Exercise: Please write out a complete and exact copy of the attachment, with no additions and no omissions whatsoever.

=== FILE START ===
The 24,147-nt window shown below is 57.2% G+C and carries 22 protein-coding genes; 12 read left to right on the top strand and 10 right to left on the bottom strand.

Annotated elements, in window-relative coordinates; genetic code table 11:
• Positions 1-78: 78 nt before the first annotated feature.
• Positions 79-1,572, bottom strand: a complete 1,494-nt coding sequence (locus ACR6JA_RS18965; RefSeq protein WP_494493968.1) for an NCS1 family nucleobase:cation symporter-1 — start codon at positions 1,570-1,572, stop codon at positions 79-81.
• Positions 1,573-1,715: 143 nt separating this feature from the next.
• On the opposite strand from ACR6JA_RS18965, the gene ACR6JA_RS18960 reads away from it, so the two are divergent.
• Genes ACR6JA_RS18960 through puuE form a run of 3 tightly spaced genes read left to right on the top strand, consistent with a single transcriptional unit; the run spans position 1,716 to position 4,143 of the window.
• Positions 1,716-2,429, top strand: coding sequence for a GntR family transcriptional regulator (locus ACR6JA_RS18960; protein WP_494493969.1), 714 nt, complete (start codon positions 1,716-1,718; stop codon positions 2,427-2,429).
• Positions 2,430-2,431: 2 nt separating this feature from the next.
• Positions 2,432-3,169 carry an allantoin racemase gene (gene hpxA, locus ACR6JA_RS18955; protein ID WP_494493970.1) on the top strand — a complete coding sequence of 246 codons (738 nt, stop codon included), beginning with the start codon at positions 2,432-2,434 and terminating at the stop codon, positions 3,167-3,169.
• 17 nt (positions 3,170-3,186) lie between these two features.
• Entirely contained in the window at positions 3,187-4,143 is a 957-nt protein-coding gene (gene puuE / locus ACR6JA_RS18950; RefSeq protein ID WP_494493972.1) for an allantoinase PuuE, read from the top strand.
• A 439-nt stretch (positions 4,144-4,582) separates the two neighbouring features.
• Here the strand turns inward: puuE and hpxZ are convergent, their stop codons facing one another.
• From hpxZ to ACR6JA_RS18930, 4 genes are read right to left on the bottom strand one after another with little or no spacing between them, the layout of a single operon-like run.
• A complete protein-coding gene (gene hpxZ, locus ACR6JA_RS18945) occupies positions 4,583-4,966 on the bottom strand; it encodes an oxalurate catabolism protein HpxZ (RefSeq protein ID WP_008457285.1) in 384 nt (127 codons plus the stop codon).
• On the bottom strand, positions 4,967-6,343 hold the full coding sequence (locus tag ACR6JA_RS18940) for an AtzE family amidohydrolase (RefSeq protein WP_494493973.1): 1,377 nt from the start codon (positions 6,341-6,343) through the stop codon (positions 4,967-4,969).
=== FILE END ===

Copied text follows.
The 24,147-nt window shown below is 57.2% G+C and carries 22 protein-coding genes; 12 read left to right on the top strand and 10 right to left on the bottom strand.

Annotated elements, in window-relative coordinates; genetic code table 11:
• Positions 1-78: 78 nt before the first annotated feature.
• Positions 79-1,572, bottom strand: a complete 1,494-nt coding sequence (locus ACR6JA_RS18965; RefSeq protein WP_494493968.1) for an NCS1 family nucleobase:cation symporter-1 — start codon at positions 1,570-1,572, stop codon at positions 79-81.
• Positions 1,573-1,715: 143 nt separating this feature from the next.
• On the opposite strand from ACR6JA_RS18965, the gene ACR6JA_RS18960 reads away from it, so the two are divergent.
• Genes ACR6JA_RS18960 through puuE form a run of 3 tightly spaced genes read left to right on the top strand, consistent with a single transcriptional unit; the run spans position 1,716 to position 4,143 of the window.
• Positions 1,716-2,429, top strand: coding sequence for a GntR family transcriptional regulator (locus ACR6JA_RS18960; protein WP_494493969.1), 714 nt, complete (start codon positions 1,716-1,718; stop codon positions 2,427-2,429).
• Positions 2,430-2,431: 2 nt separating this feature from the next.
• Positions 2,432-3,169 carry an allantoin racemase gene (gene hpxA, locus ACR6JA_RS18955; protein ID WP_494493970.1) on the top strand — a complete coding sequence of 246 codons (738 nt, stop codon included), beginning with the start codon at positions 2,432-2,434 and terminating at the stop codon, positions 3,167-3,169.
• 17 nt (positions 3,170-3,186) lie between these two features.
• Entirely contained in the window at positions 3,187-4,143 is a 957-nt protein-coding gene (gene puuE / locus ACR6JA_RS18950; RefSeq protein ID WP_494493972.1) for an allantoinase PuuE, read from the top strand.
• A 439-nt stretch (positions 4,144-4,582) separates the two neighbouring features.
• Here the strand turns inward: puuE and hpxZ are convergent, their stop codons facing one another.
• From hpxZ to ACR6JA_RS18930, 4 genes are read right to left on the bottom strand one after another with little or no spacing between them, the layout of a single operon-like run.
• A complete protein-coding gene (gene hpxZ, locus ACR6JA_RS18945) occupies positions 4,583-4,966 on the bottom strand; it encodes an oxalurate catabolism protein HpxZ (RefSeq protein ID WP_008457285.1) in 384 nt (127 codons plus the stop codon).
• On the bottom strand, positions 4,967-6,343 hold the full coding sequence (locus tag ACR6JA_RS18940) for an AtzE family amidohydrolase (RefSeq protein WP_494493973.1): 1,377 nt from the start codon (positions 6,341-6,343) through the stop codon (positions 4,967-4,969).